Utility Fleets to the Rescue in Puerto Rico
This story hasn’t been getting a lot of attention in the national press, but there has been a massive mobilization effort by utilities across the U.S. to send thousands of lineworkers, trucks and pieces of heavy equipment to help restore power to Puerto Rico, where many residents have suffered without electricity since Hurricane Maria pummeled the island last fall.
In December, several electric companies began mobilizing crews at the request of the Puerto Rico Electric Power Authority (PREPA), in a coordinated effort with the Edison Electric Institute (EEI), the American Public Power Association and the National Rural Electric Cooperative Association, deploying nearly 1,500 additional restoration workers and support personnel to the island as of press time.
One of those utilities is Oklahoma Gas & Electric (OG&E), based in Oklahoma City, which is assigned to the Arecibo region on the northwest side of the island, along with Dallas-based Oncor and Houston-based CenterPoint Energy.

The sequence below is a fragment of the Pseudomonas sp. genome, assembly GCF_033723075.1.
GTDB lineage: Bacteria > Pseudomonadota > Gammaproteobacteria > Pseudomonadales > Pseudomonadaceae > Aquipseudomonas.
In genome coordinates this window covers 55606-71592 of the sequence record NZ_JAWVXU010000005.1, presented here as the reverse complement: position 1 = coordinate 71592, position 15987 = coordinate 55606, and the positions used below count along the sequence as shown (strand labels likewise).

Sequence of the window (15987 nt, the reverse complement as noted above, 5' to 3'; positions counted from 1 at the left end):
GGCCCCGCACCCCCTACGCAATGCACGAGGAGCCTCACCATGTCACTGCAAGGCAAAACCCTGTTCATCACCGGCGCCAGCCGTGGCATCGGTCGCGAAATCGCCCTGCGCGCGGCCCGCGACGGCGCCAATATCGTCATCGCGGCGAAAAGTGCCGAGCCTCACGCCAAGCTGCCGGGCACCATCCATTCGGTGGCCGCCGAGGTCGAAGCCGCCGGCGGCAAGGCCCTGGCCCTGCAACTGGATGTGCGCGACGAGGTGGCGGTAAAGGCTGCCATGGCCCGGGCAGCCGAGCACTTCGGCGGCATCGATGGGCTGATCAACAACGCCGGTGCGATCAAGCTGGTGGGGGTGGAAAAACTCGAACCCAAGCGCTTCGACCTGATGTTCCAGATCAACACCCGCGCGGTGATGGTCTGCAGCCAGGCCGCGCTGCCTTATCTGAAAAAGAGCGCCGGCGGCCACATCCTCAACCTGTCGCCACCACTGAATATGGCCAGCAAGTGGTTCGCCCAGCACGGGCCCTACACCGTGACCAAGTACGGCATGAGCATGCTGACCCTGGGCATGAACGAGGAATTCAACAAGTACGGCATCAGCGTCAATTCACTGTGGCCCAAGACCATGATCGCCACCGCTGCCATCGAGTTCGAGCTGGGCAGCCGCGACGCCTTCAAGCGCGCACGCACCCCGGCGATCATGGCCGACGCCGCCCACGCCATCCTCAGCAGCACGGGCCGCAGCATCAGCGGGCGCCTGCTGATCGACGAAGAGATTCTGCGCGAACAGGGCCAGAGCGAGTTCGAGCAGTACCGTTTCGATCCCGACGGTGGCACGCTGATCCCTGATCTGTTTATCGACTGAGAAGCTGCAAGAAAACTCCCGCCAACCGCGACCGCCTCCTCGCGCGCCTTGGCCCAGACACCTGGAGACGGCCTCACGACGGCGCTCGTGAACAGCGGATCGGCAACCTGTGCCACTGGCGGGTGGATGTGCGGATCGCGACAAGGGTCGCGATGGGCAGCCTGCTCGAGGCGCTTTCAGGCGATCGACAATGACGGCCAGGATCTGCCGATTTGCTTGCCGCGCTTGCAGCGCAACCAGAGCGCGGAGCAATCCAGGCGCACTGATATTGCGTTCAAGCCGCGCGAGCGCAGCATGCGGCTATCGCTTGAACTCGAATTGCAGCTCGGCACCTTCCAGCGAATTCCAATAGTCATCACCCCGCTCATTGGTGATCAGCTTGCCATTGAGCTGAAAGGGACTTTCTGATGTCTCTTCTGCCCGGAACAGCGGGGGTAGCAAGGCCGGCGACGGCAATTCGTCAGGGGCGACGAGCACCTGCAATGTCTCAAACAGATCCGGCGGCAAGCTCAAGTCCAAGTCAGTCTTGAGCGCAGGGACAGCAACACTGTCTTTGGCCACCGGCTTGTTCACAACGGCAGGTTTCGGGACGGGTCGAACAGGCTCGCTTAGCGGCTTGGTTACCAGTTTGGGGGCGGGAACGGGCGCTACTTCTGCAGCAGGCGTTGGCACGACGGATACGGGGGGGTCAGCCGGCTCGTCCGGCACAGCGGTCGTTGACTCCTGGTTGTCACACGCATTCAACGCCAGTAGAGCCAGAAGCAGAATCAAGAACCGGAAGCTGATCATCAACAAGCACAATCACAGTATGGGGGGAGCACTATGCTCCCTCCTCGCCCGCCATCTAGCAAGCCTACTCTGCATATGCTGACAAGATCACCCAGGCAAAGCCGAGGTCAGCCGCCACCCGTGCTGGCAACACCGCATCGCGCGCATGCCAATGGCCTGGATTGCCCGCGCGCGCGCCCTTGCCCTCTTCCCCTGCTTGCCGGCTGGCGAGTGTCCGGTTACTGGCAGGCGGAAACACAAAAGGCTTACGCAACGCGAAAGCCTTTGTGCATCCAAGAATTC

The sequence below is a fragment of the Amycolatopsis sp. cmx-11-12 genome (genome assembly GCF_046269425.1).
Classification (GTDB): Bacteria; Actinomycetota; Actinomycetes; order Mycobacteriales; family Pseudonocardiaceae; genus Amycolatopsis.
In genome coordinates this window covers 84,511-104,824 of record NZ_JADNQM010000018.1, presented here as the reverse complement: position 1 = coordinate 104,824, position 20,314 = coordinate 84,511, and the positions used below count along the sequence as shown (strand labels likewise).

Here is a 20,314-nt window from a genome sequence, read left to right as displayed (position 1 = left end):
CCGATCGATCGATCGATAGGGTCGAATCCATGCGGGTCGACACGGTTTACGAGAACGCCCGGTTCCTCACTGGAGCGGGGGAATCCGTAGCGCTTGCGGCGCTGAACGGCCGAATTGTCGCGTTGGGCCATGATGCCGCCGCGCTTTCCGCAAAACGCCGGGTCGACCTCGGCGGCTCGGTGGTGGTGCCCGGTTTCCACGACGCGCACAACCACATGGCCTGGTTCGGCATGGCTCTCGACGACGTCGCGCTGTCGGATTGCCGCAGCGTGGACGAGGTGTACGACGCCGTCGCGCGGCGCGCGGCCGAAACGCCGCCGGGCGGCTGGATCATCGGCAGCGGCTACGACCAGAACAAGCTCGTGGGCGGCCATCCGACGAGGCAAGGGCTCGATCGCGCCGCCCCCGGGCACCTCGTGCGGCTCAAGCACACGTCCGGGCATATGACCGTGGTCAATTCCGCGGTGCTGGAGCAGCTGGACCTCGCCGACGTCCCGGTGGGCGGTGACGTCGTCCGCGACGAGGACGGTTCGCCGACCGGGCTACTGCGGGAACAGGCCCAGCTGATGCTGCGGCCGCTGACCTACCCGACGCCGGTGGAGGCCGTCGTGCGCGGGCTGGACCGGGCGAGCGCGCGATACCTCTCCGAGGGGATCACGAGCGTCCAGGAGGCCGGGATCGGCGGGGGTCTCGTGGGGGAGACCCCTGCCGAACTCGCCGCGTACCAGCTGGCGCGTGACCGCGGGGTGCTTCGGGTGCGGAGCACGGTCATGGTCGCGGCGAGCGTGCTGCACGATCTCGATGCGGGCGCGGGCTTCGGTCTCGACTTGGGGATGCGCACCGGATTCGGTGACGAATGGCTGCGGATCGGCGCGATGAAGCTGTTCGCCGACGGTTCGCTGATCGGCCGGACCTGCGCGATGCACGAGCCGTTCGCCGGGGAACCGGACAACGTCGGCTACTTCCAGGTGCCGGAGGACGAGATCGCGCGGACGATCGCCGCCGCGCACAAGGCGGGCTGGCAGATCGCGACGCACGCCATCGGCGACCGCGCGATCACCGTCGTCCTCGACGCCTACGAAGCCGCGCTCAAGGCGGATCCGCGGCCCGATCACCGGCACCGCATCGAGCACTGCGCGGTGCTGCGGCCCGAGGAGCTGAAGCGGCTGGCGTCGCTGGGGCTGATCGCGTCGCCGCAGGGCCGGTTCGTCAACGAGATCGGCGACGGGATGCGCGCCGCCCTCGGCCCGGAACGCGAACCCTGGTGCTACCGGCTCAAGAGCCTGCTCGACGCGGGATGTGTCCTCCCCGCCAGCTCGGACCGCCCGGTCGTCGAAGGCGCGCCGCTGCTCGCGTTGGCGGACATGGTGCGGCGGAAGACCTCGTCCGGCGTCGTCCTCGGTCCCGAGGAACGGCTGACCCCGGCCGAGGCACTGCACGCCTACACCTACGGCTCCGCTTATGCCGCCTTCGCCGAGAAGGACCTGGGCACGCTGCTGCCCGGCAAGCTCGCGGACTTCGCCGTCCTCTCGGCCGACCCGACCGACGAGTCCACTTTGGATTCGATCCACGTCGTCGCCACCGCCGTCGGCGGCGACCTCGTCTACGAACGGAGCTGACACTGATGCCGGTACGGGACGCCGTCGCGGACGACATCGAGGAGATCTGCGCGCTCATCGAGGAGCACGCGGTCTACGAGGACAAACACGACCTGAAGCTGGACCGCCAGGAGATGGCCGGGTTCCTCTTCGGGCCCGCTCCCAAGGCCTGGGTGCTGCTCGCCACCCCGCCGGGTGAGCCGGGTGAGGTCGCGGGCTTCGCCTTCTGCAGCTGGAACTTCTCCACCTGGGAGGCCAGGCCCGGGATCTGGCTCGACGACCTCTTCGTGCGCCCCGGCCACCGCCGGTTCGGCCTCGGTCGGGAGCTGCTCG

On January 18, about 60 of OG&E’s trademark orange trucks arrived at the port in Ponce, Puerto Rico, taking about two weeks to complete the 1,900-mile trek from Lake Charles, Louisiana. The plan is for OG&E’s first wave of 50 crew members to work for 20 days and then relieve those workers by sending a second wave of 50 to continue work for at least another 20 days.
Although 60 vehicles is a small percentage of OG&E’s nearly 2,000 fleet assets, a mobilization effort that involves sending that many pieces of equipment to an island a couple thousand miles away is no small task.
So, what exactly is a fleet department’s role in coordinating an overseas mobilization effort like this one? What are the key factors fleet managers need to think through to ensure things go as smoothly as possible for the crews?
UFP recently spoke with Paul Jefferson, fleet manager at OG&E, to get a glimpse into the Puerto Rico storm-response process and any lessons he has learned along the way. Here’s an edited version of our conversation.
UFP: When you received word that OG&E was going to participate in the Puerto Rico assistance effort, what were some of the initial steps from there? How did you determine the number of fleet assets to send?